Costly Stormwater Pipe Repair OK’d By Berlin Council

BERLIN – Town officials agreed to move forward with the repair of a stormwater pipe on Washington Street.

The Berlin Town Council on Monday voted unanimously to approve spending up to $110,000 on a stormwater pipe repair at 105 Washington St.

“The owners of that property have been very reasonable but they’ve got an issue smack dab center of their driveway,” Town Administrator Jeff Fleetwood said.

Jamey Latchum, the town’s stormwater and wastewater superintendent, said the pipe had failed and that there were now sinkholes on the property at 105 Washington St. He said he was seeking funding to make the repair and to do modeling to determine how the repair would impact the surrounding area.

Darl Kolar of EA Engineering Science and Technology Inc. said the town would need to get approval from the Maryland Department of the Environment before moving forward with the project.

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“They will tell us at a minimum what we have to do,” he said.

South Main Street resident Ed Hammond told the council he was upset to see the stormwater repair on Monday’s agenda because he hadn’t been notified of it. A 2019 memorandum of understanding between Hammond and the town states that he’ll be informed of any stormwater projects that will impact his land on South Main Street.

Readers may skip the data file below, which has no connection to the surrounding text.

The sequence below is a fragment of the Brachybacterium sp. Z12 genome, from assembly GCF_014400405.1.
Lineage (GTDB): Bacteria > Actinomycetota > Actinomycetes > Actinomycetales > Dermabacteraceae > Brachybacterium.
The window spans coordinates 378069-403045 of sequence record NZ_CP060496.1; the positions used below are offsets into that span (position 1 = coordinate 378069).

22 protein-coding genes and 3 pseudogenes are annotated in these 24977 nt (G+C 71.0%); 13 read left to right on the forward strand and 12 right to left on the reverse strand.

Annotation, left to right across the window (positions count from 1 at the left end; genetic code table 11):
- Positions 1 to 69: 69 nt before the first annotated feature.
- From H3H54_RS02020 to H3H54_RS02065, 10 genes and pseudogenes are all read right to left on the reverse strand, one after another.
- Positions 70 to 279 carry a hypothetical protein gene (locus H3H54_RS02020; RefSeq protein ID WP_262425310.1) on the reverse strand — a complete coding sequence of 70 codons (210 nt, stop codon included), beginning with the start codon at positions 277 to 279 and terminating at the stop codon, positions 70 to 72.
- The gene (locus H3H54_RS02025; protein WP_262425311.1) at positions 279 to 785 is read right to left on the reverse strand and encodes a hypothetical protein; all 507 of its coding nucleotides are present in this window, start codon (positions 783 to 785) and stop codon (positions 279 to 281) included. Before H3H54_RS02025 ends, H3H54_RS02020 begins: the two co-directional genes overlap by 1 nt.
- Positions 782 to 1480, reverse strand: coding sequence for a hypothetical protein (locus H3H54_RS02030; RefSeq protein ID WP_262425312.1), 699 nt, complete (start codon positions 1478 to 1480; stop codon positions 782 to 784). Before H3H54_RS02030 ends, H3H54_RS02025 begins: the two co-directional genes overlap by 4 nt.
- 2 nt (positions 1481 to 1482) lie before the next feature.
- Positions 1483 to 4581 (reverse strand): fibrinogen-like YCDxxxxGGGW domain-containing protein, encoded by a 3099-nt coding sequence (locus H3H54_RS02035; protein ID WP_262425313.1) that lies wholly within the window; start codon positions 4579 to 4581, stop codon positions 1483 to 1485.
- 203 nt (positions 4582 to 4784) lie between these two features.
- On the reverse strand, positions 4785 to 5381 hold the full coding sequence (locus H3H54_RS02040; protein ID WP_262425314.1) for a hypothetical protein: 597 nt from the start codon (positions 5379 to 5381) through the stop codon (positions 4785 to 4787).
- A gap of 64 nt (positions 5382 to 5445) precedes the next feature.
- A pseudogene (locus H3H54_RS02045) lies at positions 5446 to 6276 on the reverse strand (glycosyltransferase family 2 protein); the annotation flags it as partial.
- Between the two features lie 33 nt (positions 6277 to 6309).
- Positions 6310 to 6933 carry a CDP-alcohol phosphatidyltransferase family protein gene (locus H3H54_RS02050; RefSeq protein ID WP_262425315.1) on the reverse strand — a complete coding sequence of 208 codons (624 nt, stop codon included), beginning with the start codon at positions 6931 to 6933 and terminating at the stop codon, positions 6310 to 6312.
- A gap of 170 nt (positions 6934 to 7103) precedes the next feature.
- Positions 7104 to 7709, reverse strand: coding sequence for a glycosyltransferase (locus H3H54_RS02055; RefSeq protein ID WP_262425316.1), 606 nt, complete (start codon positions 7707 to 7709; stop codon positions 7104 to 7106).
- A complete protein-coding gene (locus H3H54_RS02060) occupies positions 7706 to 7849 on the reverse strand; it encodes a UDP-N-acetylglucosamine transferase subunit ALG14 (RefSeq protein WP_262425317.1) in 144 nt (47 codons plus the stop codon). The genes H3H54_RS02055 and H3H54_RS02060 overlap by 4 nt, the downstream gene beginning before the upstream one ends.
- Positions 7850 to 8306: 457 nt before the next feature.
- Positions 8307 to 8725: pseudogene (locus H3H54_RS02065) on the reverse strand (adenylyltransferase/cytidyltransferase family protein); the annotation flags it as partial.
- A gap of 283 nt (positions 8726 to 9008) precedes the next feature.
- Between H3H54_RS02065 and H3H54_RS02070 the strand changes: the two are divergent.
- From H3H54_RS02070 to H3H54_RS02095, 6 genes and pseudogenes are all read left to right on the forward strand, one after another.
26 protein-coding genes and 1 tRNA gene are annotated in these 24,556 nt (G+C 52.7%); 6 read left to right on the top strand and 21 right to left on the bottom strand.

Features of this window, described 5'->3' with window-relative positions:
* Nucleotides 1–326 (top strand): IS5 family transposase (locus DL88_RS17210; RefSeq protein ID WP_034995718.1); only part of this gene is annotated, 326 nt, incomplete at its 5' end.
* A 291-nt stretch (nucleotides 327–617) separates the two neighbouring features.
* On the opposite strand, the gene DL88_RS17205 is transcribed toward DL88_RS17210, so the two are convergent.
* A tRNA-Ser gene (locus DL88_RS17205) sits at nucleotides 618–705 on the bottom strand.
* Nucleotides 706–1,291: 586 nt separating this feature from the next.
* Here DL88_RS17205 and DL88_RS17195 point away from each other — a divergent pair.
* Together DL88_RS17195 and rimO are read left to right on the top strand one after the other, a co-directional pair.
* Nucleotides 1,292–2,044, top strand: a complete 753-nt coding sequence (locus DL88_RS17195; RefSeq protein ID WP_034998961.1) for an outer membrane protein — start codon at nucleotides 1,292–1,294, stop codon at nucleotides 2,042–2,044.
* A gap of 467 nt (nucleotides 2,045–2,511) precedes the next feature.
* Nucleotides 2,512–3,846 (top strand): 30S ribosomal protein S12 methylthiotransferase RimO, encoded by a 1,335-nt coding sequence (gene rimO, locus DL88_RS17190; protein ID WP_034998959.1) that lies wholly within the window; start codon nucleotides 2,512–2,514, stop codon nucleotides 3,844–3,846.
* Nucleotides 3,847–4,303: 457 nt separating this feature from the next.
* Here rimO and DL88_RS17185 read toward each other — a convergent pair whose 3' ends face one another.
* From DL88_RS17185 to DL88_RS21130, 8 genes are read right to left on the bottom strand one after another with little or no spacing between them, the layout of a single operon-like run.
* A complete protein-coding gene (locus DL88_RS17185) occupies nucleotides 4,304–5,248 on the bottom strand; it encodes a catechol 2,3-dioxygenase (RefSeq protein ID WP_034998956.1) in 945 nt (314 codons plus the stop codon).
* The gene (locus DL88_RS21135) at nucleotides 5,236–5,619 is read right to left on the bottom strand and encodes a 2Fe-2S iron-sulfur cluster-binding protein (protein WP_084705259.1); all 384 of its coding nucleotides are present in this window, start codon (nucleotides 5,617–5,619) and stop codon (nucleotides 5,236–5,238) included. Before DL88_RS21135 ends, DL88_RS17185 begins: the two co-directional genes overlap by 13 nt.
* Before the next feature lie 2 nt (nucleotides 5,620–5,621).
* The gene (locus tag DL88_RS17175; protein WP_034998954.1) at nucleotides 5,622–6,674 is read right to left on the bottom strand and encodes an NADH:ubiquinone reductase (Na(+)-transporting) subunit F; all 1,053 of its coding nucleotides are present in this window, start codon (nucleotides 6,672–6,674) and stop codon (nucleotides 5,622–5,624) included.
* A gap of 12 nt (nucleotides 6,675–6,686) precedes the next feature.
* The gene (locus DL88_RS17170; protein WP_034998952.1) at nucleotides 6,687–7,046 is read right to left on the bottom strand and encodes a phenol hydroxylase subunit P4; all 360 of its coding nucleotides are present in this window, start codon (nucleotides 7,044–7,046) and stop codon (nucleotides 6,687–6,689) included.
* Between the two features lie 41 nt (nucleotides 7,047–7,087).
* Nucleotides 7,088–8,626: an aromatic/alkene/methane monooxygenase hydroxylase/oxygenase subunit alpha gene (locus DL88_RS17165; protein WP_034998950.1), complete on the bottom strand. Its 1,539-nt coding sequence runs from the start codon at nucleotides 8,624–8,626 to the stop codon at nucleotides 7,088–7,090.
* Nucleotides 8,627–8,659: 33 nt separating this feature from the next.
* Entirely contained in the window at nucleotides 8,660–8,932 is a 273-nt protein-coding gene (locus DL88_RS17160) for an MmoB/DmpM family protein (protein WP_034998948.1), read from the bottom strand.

Hammond said that the project on Washington Street, while listed as a repair, would actually increase the flow of water toward his property dramatically. He said he didn’t want to stop stormwater improvements in town but wanted to see Berlin take a more comprehensive approach to the issue.

“The Band-Aid process you’re doing, what it’s doing is shunting water off onto my land,” he said.

He said the entire Bottle Branch system should be reviewed.

“Define problems, get people who are affected at the table and try to come up with what is the best solution instead of doing mandates,” he said.

Mayor Zack Tyndall said town officials had intended to talk to Hammond about the project after funding for it was approved.

“That’s not a conversation, that’s a notice,” Hammond said.

Tyndall told the council the repair and modeling would cost close to $110,000.

“The stormwater fund is not in a position to handle large capital items like this,” he said.

He suggested using some of the town’s American Rescue Plan Act funds for the project. The council voted 5-0 to move forward with the repair and replacement of the pipe as well as downstream modeling for a price not to exceed $110,000.

About The Author: Charlene Sharpe

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Charlene Sharpe has been with The Dispatch since 2014. A graduate of Stephen Decatur High School and the University of Richmond, she spent seven years with the Delmarva Media Group before joining the team at The Dispatch.